Corruption, No Confidence, Poor Communication: How Governors Behaving Badly Will Impact Russia’s Regional Elections (excerpt)

Russia Regions Map

(PONARS Eurasia Policy Memo – Emily Ferrs – July 2020)

Emily Ferris is a Research Fellow, Russia and Eurasia, at the Royal United Services Institute (RUSI), United Kingdom.

[Full text:]

Russia’s regional administrations tend to be overlooked as a toothless part of the system, lacking any real responsibility or power. While Moscow has certainly curbed governors’ autonomy under President Vladimir Putin’s rule, several important events over the past few months, such as the COVID-19 pandemic and amendments to the constitution, have brought the importance of regional governors back to the fore. The recent detention of Sergei Furgal, governor of the Far Eastern region of Khabarovsk, on murder charges-immediately after his region failed to ensure desired support for the constitutional amendment-has also refocused public attention onto governors’ performances.

The way in which these regional governors choose to counter the virus, as well as ensuring voter turnout for the constitutional vote, will likely provide an opportunity for governors flagging in the polls to improve their performance ratings. But governors responsible for political scandals, who struggle to stimulate the local economy, and fail to take responsibility for their own actions, might find themselves in trouble in the coming months. This memo unpacks some of the more recent governor scandals in further-flung regions such as the Arctic and Far East, to determine what this might mean for regional stability ahead of the imminent regional elections in September 2020, as well as the State Duma elections scheduled for 2021.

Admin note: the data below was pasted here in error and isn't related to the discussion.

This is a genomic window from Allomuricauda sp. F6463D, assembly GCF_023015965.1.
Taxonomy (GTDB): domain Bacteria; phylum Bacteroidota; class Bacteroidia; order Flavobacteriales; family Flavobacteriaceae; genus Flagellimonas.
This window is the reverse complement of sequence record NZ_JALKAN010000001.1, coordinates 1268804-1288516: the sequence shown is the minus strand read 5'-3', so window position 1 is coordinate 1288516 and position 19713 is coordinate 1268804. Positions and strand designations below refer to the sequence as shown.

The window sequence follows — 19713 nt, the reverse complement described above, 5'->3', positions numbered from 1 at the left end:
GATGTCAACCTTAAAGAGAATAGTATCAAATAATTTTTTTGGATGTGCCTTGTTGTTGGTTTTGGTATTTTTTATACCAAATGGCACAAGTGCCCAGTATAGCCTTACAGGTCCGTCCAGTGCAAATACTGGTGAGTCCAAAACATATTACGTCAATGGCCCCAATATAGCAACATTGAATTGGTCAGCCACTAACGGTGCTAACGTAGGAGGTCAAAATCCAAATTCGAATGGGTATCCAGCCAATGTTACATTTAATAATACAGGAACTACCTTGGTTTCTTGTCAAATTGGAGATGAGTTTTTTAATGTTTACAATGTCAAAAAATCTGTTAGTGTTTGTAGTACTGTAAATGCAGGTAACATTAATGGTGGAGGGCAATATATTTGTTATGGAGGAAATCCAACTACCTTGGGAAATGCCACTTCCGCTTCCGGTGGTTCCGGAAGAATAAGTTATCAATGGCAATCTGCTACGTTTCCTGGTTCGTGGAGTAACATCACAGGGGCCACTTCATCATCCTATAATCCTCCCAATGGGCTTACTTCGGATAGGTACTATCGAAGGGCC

Some governors might be able to redeem previously poor performances by guaranteeing strong public support for Putin during election processes, while those with strong track records may be dismissed if they are unable to do so. Governors’ handling of the pandemic is also likely to be used as an excuse to oust unpopular officials ahead of the upcoming elections. As governors try to distance themselves from an increasingly toxic United Russia party in these elections, many governors are likely to run as ‘independent’ candidates, but are unlikely to be permitted any real autonomy. …

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This, alongside some of the constitutional amendments that could see governors having greater autonomy over domestic and foreign policies, will make it more pressing for Moscow to ensure that UR-loyal governors enter office in the coming months. Without intervention from Moscow, there is a risk that non-partisan contenders could break up some of United Russia’s base in certain regions, cost it more public confidence, and weaken its control over regional administrations.

Ultimately, the most important benchmark of governors’ loyalty is the extent to which they can guarantee public support for President Putin. Even if some governors are allowed a longer leash to run political campaigns as independents, it is unlikely that their fundamental policies will be permitted to diverge from the UR party line. Many of the political changes taking place may appear to offer autonomy to governors, but in reality, it is always with the ultimate goal of serving the federal center.

[featured image is file image from earlier year]

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